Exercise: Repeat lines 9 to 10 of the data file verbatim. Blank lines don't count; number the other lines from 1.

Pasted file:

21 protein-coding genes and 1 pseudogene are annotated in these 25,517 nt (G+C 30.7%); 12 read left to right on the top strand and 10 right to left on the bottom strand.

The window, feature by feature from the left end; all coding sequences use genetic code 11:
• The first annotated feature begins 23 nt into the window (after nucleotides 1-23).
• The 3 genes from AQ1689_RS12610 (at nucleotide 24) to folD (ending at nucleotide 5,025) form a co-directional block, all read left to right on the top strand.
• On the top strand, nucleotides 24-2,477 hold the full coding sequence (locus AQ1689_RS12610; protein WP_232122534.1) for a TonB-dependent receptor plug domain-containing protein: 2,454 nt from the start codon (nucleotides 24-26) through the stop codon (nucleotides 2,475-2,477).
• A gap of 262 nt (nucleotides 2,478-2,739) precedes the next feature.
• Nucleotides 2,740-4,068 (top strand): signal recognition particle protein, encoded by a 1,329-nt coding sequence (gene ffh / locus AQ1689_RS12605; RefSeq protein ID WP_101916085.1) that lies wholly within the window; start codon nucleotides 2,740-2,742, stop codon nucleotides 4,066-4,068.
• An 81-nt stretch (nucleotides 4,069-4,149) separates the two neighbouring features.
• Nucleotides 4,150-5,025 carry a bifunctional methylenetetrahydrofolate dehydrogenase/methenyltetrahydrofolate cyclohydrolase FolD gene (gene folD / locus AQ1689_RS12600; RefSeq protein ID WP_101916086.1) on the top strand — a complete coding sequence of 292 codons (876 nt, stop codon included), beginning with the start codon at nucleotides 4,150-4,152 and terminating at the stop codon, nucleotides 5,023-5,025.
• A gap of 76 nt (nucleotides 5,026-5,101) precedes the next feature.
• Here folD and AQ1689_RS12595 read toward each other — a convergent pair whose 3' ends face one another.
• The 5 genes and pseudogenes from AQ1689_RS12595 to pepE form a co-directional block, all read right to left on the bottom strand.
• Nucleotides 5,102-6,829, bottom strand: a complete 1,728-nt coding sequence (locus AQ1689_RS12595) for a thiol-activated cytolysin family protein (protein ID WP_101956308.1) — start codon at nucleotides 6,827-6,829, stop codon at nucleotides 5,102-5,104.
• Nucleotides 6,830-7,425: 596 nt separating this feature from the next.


• Nucleotides 4,150-5,025 carry a bifunctional methylenetetrahydrofolate dehydrogenase/methenyltetrahydrofolate cyclohydrolase FolD gene (gene folD / locus AQ1689_RS12600; RefSeq protein ID WP_101916086.1) on the top strand — a complete coding sequence of 292 codons (876 nt, stop codon included), beginning with the start codon at nucleotides 4,150-4,152 and terminating at the stop codon, nucleotides 5,023-5,025.
• A gap of 76 nt (nucleotides 5,026-5,101) precedes the next feature.